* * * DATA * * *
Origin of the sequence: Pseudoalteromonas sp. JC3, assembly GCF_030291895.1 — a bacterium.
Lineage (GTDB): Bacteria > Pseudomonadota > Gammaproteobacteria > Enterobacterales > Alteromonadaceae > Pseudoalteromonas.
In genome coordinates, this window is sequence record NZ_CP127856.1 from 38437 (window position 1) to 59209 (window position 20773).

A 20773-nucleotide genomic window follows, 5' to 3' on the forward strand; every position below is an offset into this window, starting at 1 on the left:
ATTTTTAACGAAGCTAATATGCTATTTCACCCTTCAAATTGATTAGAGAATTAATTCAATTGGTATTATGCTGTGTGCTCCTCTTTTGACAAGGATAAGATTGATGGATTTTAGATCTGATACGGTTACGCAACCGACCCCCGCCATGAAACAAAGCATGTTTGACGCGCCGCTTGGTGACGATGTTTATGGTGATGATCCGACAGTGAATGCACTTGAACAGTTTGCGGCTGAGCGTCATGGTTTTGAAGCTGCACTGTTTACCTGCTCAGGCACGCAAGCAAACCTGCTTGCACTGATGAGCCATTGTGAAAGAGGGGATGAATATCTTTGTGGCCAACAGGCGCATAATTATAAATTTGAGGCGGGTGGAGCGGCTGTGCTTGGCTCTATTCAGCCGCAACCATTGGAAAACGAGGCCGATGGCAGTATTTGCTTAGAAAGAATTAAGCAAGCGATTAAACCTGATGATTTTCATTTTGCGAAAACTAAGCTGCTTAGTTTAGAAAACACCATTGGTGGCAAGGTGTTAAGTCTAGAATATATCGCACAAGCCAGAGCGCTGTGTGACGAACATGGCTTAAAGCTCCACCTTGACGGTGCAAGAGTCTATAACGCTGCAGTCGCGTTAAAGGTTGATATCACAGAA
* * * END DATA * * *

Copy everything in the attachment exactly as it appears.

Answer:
Origin of the sequence: Pseudoalteromonas sp. JC3, assembly GCF_030291895.1 — a bacterium.
Lineage (GTDB): Bacteria > Pseudomonadota > Gammaproteobacteria > Enterobacterales > Alteromonadaceae > Pseudoalteromonas.
In genome coordinates, this window is sequence record NZ_CP127856.1 from 38437 (window position 1) to 59209 (window position 20773).

A 20773-nucleotide genomic window follows, 5' to 3' on the forward strand; every position below is an offset into this window, starting at 1 on the left:
ATTTTTAACGAAGCTAATATGCTATTTCACCCTTCAAATTGATTAGAGAATTAATTCAATTGGTATTATGCTGTGTGCTCCTCTTTTGACAAGGATAAGATTGATGGATTTTAGATCTGATACGGTTACGCAACCGACCCCCGCCATGAAACAAAGCATGTTTGACGCGCCGCTTGGTGACGATGTTTATGGTGATGATCCGACAGTGAATGCACTTGAACAGTTTGCGGCTGAGCGTCATGGTTTTGAAGCTGCACTGTTTACCTGCTCAGGCACGCAAGCAAACCTGCTTGCACTGATGAGCCATTGTGAAAGAGGGGATGAATATCTTTGTGGCCAACAGGCGCATAATTATAAATTTGAGGCGGGTGGAGCGGCTGTGCTTGGCTCTATTCAGCCGCAACCATTGGAAAACGAGGCCGATGGCAGTATTTGCTTAGAAAGAATTAAGCAAGCGATTAAACCTGATGATTTTCATTTTGCGAAAACTAAGCTGCTTAGTTTAGAAAACACCATTGGTGGCAAGGTGTTAAGTCTAGAATATATCGCACAAGCCAGAGCGCTGTGTGACGAACATGGCTTAAAGCTCCACCTTGACGGTGCAAGAGTCTATAACGCTGCAGTCGCGTTAAAGGTTGATATCACAGAA